Draft 1 due: Thurs. Sept. 11 in class
Draft 2 due: Tues. Sept 23 in class
Write a 250-300 piece of explanatory journalism that presents a complex topic and/or ongoing news story in an accessible manner. An explainer tackles a complicated topic or takes a basic premise behind a news story and explains it for the general public. Often this means compressing time (in an ongoing story) or simplifying arduous steps that led to an outcome. This will force you to write compactly and pay attention to every word.
Follow examples we have discussed in class or that appear on either The Economist Explains, Slate.com, digiday.com or one of the other examples posted on the blog.
Begin with something catchy that interests your reader, but do not use a long, feature-type lead. Explainers are short and to the point. Use active verbs.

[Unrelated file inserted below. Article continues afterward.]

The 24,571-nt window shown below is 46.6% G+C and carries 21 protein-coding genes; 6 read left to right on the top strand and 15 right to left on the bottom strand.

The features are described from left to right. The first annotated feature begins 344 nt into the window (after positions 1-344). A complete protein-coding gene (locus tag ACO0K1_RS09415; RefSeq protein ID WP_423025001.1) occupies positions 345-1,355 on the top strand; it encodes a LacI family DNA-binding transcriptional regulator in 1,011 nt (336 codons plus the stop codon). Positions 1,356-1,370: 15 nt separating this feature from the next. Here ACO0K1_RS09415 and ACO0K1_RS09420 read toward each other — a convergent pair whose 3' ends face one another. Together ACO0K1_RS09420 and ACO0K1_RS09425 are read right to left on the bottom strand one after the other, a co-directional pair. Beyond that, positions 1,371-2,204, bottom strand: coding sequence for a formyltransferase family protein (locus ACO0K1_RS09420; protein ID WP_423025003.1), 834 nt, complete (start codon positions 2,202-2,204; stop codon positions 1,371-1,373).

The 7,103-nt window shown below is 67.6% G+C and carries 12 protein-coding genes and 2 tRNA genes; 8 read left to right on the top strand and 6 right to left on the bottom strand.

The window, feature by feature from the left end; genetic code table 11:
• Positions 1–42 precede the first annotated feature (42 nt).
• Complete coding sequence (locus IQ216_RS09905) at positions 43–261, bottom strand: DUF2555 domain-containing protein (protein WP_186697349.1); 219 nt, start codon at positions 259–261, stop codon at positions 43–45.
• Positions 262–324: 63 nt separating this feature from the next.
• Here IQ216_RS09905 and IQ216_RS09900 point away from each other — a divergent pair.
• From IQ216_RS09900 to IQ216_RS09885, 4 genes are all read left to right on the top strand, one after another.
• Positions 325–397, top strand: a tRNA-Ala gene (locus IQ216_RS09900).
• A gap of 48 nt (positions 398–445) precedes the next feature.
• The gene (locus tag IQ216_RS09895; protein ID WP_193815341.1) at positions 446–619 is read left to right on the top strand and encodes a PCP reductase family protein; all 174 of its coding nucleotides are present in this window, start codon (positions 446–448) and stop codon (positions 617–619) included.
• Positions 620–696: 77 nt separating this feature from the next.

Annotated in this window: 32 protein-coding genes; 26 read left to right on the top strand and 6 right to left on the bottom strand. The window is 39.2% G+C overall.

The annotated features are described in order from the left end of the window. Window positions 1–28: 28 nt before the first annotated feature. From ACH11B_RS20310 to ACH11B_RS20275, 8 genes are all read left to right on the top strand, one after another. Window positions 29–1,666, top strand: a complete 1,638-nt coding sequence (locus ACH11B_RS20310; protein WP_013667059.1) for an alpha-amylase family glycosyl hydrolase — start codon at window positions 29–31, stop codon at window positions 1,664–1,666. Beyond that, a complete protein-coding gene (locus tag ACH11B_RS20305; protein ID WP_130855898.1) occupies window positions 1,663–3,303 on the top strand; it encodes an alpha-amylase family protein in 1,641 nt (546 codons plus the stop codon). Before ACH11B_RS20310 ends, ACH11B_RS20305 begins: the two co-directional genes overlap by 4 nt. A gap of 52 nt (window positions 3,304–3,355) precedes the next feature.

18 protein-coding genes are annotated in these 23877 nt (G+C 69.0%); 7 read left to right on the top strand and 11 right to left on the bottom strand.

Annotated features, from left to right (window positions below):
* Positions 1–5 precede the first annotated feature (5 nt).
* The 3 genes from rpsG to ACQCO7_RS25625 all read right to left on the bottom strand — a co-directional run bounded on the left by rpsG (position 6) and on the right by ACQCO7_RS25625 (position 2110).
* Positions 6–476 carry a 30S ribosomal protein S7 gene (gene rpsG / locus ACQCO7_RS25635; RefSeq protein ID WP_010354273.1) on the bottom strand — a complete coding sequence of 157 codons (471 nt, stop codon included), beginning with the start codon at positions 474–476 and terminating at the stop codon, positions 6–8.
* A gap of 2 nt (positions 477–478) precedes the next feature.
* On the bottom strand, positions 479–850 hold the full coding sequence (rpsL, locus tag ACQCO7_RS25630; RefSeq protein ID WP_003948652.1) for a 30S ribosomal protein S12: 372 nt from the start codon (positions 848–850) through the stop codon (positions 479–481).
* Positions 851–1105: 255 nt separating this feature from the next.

Separate your piece into short paragraphs. One idea per paragraph.
Quote at least one person in your piece. Use proper quote format (to be covered in class.)
Do not use the first person (no I or we) or the second person (you). That leaves the third person (he, she, they, students, people etc.)
Use strong, clear language and avoid all jargon. Write like you talk. Assume your reader knows nothing about the topic.
Double-space and type your work.